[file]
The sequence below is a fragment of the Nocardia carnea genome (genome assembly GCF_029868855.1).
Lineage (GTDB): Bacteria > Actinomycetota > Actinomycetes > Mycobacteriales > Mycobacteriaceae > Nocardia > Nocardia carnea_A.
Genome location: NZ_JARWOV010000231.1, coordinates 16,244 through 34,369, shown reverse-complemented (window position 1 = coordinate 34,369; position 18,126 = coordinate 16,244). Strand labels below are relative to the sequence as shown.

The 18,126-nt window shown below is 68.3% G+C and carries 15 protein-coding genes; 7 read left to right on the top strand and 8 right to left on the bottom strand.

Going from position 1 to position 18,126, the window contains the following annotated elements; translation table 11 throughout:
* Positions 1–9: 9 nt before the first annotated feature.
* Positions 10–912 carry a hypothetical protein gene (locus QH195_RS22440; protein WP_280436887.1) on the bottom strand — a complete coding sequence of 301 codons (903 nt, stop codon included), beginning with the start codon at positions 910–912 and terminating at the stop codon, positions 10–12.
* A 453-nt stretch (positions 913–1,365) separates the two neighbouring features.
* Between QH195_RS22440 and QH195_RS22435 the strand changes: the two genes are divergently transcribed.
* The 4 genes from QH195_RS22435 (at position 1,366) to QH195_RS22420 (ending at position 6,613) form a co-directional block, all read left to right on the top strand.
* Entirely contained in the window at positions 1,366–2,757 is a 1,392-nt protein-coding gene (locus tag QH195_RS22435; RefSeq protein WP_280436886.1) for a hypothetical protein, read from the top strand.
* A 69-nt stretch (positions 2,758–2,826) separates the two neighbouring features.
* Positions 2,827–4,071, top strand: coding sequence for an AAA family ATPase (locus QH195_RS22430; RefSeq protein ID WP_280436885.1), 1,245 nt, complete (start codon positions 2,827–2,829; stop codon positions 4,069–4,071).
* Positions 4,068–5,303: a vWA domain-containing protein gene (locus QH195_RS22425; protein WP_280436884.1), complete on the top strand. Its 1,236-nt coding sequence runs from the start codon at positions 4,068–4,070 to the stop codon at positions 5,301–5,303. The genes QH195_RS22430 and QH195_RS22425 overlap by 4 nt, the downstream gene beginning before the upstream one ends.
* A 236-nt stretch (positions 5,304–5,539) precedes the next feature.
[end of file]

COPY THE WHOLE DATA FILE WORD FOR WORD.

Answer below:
The sequence below is a fragment of the Nocardia carnea genome (genome assembly GCF_029868855.1).
Lineage (GTDB): Bacteria > Actinomycetota > Actinomycetes > Mycobacteriales > Mycobacteriaceae > Nocardia > Nocardia carnea_A.
Genome location: NZ_JARWOV010000231.1, coordinates 16,244 through 34,369, shown reverse-complemented (window position 1 = coordinate 34,369; position 18,126 = coordinate 16,244). Strand labels below are relative to the sequence as shown.

The 18,126-nt window shown below is 68.3% G+C and carries 15 protein-coding genes; 7 read left to right on the top strand and 8 right to left on the bottom strand.

Going from position 1 to position 18,126, the window contains the following annotated elements; translation table 11 throughout:
* Positions 1–9: 9 nt before the first annotated feature.
* Positions 10–912 carry a hypothetical protein gene (locus QH195_RS22440; protein WP_280436887.1) on the bottom strand — a complete coding sequence of 301 codons (903 nt, stop codon included), beginning with the start codon at positions 910–912 and terminating at the stop codon, positions 10–12.
* A 453-nt stretch (positions 913–1,365) separates the two neighbouring features.
* Between QH195_RS22440 and QH195_RS22435 the strand changes: the two genes are divergently transcribed.
* The 4 genes from QH195_RS22435 (at position 1,366) to QH195_RS22420 (ending at position 6,613) form a co-directional block, all read left to right on the top strand.
* Entirely contained in the window at positions 1,366–2,757 is a 1,392-nt protein-coding gene (locus tag QH195_RS22435; RefSeq protein WP_280436886.1) for a hypothetical protein, read from the top strand.
* A 69-nt stretch (positions 2,758–2,826) separates the two neighbouring features.
* Positions 2,827–4,071, top strand: coding sequence for an AAA family ATPase (locus QH195_RS22430; RefSeq protein ID WP_280436885.1), 1,245 nt, complete (start codon positions 2,827–2,829; stop codon positions 4,069–4,071).
* Positions 4,068–5,303: a vWA domain-containing protein gene (locus QH195_RS22425; protein WP_280436884.1), complete on the top strand. Its 1,236-nt coding sequence runs from the start codon at positions 4,068–4,070 to the stop codon at positions 5,301–5,303. The genes QH195_RS22430 and QH195_RS22425 overlap by 4 nt, the downstream gene beginning before the upstream one ends.
* A 236-nt stretch (positions 5,304–5,539) precedes the next feature.